Due to the additional safety element you will generally be benching a lot more weight.

I accept that this is also an issue if you do have a bench at home.

Obviously, most of us don’t have a bench rack in the bedroom.

But, as I say, you’ll be limited to how much weight you can bench simply due to the fact of how you’re going to get the weight into position, plus the additional safety concerns.

This is why I think it’s better to use a variety of chest exercises when you use your bed.

You’ll probably be looking at a higher-rep and higher-volume workout anyway.

So, why not use a number of different chest-focused exercises.

You can perform the standard bench press, dumbbell presses, flyes, and one-handed chest presses.

You can also perform pullovers with a single dumbbell from your bed.

Okay, pullovers are often seen as more of a lat exercise, but there is definitely some chest involvement there too.

So, get creative with what you have available to you.

At Home Dumbbell Chest Workout With No Bench

4. Superset With Push Ups

Let’s not forget the humble push up if you’re working out at home.

Firstly, it’s an extremely similar movement pattern to the bench press.

A standard push up will see you pushing 64% of your bodyweight, and this increases to 75% for the decline push up.

So, in a home gym environment this may be equal, or even more, than the weight you’re bench pressing from your bed.

You could also try a superset to really get that blood flowing through both your pecs and triceps.

Depending on the weight you have available, plus your strength and muscular abilities you could even try a 10 to 1 descending ladder.

10 reps of bed bench press, 10 reps of push ups, 9 reps of each, 8 reps of each, all the way down to one.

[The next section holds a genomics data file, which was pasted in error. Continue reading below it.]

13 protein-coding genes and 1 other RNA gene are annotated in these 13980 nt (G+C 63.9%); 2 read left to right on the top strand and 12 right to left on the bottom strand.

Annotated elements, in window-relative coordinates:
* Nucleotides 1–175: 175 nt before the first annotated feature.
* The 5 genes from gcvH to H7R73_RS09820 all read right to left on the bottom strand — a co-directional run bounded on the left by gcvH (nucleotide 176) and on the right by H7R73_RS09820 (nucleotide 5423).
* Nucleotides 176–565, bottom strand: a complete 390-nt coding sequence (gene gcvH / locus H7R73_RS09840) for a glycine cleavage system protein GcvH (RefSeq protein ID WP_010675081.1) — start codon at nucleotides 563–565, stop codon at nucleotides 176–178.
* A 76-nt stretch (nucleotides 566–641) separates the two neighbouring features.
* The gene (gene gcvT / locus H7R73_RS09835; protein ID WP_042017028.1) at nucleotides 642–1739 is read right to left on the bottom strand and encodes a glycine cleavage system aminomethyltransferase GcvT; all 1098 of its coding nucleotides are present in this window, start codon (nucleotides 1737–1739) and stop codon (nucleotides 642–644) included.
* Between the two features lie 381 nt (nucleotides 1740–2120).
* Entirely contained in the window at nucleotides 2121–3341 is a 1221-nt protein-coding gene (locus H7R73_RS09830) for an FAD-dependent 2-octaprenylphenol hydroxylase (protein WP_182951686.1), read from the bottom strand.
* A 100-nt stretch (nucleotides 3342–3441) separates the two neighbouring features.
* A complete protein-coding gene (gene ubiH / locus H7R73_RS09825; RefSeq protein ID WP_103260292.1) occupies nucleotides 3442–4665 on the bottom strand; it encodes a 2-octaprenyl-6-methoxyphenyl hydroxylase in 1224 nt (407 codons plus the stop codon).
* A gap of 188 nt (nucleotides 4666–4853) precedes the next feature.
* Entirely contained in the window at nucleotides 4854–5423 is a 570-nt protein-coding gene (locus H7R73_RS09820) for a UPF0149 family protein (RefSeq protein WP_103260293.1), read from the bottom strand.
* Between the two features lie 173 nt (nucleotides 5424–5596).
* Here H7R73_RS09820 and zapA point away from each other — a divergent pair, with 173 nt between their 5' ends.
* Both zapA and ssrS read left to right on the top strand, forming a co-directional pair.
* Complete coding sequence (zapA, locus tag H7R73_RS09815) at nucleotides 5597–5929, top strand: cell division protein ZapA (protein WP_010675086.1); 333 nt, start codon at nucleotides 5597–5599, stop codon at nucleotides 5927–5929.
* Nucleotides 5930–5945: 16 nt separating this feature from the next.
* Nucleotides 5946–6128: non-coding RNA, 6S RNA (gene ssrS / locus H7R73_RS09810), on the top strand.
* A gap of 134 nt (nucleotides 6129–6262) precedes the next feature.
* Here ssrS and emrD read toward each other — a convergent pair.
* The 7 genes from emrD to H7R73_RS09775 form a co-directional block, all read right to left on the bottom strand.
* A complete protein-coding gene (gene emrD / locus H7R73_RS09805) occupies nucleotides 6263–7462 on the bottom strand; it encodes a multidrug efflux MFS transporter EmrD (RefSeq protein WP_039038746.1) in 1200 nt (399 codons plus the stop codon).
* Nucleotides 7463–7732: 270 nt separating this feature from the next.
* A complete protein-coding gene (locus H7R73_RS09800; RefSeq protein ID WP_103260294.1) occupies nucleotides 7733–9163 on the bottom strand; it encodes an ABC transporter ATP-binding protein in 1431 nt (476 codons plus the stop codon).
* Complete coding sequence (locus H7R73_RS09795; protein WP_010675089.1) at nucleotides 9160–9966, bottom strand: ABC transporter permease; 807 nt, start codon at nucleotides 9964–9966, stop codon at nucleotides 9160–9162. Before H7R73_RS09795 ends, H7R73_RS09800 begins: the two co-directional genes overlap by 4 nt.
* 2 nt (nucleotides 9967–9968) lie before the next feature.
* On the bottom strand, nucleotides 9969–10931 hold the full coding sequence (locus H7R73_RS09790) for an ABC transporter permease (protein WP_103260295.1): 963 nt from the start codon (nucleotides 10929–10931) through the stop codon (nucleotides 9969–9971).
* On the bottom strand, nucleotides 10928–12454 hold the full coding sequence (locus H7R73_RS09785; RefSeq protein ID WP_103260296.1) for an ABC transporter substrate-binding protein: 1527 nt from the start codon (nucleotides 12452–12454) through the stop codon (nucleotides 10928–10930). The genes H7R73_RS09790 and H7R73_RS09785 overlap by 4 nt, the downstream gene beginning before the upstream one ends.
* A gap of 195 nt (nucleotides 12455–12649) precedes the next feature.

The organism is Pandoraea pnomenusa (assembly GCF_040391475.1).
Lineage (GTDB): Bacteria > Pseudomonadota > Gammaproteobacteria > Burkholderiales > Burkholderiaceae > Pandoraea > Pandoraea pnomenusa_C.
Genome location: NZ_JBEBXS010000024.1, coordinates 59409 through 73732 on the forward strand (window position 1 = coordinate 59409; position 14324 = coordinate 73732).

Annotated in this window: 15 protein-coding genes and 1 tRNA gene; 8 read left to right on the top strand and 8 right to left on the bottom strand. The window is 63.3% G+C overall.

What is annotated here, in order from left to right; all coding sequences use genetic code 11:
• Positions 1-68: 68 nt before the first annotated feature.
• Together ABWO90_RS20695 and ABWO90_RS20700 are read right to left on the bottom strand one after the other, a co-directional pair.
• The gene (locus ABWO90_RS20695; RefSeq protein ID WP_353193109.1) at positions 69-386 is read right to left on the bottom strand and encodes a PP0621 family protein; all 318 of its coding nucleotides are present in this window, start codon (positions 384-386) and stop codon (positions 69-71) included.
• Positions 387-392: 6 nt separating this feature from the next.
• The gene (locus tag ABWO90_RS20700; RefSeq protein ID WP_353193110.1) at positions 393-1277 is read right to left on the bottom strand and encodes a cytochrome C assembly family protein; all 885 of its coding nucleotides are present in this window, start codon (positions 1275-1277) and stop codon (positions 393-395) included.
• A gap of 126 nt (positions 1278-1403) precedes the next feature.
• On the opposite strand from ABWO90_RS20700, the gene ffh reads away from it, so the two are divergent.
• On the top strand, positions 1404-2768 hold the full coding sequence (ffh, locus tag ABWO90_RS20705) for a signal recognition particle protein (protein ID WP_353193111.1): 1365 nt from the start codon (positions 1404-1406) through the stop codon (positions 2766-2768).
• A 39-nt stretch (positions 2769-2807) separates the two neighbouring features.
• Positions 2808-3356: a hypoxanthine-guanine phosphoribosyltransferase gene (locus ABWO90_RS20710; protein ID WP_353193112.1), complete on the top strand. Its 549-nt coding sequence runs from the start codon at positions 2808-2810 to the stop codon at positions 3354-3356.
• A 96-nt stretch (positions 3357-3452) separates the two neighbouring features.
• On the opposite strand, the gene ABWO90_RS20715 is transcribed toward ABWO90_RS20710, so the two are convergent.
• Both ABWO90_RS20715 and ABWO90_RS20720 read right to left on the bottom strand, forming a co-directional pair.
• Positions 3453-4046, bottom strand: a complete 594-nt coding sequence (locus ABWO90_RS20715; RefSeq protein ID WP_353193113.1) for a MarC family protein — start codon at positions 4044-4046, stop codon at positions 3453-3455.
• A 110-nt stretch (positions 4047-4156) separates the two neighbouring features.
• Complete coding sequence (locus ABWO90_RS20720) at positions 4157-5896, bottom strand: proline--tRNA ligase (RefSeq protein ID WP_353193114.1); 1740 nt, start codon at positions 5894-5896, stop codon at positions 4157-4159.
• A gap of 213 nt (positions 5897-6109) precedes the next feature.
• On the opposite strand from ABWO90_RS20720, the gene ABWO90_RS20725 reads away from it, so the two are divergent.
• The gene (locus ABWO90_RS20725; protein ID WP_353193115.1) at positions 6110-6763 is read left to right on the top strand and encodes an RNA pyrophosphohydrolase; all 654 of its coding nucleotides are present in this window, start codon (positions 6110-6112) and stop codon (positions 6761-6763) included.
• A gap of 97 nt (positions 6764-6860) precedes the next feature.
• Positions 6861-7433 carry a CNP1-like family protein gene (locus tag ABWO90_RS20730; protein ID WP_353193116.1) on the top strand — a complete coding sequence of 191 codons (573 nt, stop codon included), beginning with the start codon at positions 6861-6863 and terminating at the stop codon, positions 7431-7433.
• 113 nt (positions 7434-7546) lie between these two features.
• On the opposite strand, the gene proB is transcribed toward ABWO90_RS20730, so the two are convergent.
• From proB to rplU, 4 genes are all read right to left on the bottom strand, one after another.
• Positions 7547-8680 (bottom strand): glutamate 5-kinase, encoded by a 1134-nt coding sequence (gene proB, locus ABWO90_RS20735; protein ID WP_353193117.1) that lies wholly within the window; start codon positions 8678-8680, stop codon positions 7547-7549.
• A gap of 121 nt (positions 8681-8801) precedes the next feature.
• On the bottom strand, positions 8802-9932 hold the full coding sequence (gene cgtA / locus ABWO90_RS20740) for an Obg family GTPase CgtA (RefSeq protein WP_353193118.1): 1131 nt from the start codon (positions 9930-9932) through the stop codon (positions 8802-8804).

If you’re able, try to do this as one unbroken, no rest, descending ladder workout.

You can also make push ups more difficult by stretching a resistance band over your back.

Just remember that there are plenty of ways to work the chest other than simply bench (or bed) pressing.

5. Use a Swiss Ball

If a bench isn’t in your budget, but you wish to perform a more traditional bench press movement then a Swiss ball could provide the answer.

A basic Swiss ball will cost no more than $10-30 dollars.

Plus, this allows you to take your elbows below body level.

Furthermore, the lack of stability will make your core work so much harder than the standard bench press.

Once again, you could perform a variety of chest exercises with the addition of a Swiss ball.

You can go through your repertoire of bench press, dumbbell chest press, One-arm dumbbell chest press, flyes, pullovers, and even some decline push ups.

I’m not saying that your bed isn’t adequate for performing the bench press, but there are certainly some better options out there.

Swiss Ball Dumbbell Chest Press

Final Thoughts

Yes, you can indeed bench press on a bed.

Just be aware that this will limit your range of motion.

However, this will actually make the “bed press” easier on the shoulders, and it will fire up your triceps much more as well.

Personally, I would rather use the floor, or even a Swiss ball, but I see nothing wrong with using your bed.

You should also use a variety of exercises to work your chest from different angles, and of course don’t forget what a great exercise the push up is.

And here’s another “alternative” bench press read for you, discover what I have to say about how to bench press a person.